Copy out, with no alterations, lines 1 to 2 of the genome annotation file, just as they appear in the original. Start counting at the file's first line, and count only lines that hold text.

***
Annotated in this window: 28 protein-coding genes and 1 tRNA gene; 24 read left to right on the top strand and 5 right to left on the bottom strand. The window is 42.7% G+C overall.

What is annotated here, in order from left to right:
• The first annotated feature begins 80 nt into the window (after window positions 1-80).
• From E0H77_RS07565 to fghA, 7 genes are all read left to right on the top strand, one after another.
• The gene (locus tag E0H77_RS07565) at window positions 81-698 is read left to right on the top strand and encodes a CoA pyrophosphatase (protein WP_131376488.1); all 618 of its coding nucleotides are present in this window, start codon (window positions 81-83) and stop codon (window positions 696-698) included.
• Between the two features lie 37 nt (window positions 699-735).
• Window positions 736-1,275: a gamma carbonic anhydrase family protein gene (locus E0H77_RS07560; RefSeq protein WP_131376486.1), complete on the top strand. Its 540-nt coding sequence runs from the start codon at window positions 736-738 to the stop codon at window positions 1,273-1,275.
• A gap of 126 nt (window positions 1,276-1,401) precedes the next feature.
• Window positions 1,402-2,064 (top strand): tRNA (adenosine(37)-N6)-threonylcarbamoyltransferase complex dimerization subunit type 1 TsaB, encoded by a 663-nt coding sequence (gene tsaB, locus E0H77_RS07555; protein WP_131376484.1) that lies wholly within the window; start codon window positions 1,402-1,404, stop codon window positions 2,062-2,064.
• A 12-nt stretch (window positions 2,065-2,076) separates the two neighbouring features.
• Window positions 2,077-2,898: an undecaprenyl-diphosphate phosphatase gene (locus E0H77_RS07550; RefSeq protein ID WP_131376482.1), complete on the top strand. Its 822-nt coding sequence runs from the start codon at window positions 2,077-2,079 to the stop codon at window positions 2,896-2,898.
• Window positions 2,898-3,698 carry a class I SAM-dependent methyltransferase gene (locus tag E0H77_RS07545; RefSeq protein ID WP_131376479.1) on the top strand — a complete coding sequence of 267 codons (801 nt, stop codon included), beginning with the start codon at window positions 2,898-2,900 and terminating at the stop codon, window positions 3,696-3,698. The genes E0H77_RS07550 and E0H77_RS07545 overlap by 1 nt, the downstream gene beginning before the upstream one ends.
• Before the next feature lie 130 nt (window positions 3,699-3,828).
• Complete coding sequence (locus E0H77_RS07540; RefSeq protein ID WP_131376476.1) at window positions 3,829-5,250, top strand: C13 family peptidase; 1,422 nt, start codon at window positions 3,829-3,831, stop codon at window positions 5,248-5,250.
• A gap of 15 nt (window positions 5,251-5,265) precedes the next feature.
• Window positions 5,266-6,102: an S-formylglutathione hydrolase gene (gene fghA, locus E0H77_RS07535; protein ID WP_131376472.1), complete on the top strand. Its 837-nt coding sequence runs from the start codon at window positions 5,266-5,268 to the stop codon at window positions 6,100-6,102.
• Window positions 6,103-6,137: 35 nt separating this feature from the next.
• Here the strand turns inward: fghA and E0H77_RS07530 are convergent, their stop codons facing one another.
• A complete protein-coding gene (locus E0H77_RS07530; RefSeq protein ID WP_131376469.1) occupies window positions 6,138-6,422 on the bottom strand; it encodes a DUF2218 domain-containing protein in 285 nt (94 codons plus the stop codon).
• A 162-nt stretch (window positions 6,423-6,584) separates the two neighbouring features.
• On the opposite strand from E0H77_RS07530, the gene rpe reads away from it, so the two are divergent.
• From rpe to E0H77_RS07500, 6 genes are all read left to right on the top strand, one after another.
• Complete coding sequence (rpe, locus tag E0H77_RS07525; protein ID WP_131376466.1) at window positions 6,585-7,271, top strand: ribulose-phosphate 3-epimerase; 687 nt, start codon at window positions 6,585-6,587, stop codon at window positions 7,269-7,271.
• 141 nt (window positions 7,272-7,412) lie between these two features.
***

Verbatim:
Annotated in this window: 28 protein-coding genes and 1 tRNA gene; 24 read left to right on the top strand and 5 right to left on the bottom strand. The window is 42.7% G+C overall.

What is annotated here, in order from left to right: